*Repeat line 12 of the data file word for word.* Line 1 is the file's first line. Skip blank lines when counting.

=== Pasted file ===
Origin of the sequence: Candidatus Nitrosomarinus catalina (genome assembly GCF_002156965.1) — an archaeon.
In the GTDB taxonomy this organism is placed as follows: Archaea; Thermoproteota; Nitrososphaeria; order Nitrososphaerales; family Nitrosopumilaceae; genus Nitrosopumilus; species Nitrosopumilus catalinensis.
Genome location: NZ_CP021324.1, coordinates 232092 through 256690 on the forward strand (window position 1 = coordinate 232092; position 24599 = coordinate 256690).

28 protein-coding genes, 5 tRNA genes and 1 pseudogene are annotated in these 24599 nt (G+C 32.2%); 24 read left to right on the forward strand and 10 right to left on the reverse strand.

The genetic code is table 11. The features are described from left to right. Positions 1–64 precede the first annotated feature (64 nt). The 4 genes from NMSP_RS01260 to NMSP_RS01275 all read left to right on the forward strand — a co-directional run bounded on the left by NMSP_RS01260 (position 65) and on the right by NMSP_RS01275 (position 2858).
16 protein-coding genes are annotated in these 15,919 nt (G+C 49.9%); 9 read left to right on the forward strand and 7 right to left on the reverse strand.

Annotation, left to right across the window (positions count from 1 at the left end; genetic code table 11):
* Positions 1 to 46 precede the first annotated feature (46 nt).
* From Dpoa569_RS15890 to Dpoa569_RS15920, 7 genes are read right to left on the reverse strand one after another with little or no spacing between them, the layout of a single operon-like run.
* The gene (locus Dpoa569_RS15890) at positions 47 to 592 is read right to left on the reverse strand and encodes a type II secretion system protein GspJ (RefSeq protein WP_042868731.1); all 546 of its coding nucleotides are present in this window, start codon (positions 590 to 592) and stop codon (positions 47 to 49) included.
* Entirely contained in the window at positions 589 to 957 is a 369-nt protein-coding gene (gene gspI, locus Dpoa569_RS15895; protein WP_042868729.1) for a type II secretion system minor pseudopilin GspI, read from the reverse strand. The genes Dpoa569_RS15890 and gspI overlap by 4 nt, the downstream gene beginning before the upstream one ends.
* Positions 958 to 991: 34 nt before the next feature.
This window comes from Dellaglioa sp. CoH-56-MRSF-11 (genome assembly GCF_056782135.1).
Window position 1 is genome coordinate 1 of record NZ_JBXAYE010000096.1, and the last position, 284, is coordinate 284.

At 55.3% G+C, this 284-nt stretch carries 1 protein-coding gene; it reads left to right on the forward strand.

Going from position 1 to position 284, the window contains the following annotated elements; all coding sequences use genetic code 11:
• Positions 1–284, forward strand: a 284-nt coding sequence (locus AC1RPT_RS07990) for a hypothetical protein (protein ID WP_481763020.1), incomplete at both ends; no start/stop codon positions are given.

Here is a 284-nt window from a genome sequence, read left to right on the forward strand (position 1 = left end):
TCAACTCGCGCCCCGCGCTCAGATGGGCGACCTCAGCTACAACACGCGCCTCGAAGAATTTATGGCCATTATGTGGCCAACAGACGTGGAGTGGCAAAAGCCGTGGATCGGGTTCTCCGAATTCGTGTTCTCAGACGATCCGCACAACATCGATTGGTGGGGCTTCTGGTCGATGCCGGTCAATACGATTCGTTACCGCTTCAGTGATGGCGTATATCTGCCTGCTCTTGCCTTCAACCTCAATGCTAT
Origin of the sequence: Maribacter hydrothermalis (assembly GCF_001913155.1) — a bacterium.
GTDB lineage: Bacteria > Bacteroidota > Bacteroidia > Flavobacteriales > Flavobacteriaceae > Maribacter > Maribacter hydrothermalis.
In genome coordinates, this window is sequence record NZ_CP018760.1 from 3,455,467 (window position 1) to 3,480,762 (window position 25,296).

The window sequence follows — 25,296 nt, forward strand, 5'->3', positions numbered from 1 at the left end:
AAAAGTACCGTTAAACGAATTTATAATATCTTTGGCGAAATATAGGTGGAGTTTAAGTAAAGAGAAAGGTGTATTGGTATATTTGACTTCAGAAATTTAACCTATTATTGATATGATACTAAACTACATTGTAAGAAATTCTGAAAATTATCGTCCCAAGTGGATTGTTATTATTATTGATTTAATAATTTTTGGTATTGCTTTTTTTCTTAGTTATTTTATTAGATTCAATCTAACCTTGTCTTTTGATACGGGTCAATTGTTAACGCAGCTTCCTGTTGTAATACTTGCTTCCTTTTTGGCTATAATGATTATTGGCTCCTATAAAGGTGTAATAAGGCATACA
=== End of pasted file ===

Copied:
* Positions 958 to 991: 34 nt before the next feature.